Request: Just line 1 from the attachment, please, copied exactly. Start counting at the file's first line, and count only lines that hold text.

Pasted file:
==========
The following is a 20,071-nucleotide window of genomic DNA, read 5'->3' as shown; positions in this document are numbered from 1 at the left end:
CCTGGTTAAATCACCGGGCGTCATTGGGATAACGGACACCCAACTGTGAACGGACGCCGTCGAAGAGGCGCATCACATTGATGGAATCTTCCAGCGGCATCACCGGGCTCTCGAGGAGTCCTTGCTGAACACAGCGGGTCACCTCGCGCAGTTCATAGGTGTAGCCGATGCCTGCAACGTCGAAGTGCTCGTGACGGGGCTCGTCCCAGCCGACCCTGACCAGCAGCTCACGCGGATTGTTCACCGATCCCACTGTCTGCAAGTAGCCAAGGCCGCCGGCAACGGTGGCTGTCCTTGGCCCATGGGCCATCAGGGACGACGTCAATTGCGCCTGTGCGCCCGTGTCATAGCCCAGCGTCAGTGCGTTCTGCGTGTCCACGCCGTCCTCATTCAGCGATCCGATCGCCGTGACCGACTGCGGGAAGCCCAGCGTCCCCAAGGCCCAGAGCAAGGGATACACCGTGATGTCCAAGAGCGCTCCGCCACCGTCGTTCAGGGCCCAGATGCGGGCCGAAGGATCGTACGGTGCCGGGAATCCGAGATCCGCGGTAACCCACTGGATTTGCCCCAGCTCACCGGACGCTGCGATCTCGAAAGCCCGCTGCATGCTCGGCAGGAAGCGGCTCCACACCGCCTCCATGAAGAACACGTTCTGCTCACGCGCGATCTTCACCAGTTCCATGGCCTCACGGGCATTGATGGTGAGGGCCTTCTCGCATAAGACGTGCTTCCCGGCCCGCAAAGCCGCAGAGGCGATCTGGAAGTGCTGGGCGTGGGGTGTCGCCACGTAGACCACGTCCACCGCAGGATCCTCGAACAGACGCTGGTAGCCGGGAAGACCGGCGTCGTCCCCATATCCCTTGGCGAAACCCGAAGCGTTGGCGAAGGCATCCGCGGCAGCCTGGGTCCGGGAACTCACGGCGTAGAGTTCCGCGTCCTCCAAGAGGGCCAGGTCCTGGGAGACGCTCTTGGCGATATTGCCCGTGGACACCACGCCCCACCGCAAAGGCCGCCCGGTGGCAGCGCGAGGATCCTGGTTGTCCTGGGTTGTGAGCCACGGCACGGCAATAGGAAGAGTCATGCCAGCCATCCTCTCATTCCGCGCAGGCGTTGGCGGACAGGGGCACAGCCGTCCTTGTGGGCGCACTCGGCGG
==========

The following is a 20,071-nucleotide window of genomic DNA, read 5'->3' as shown; positions in this document are numbered from 1 at the left end: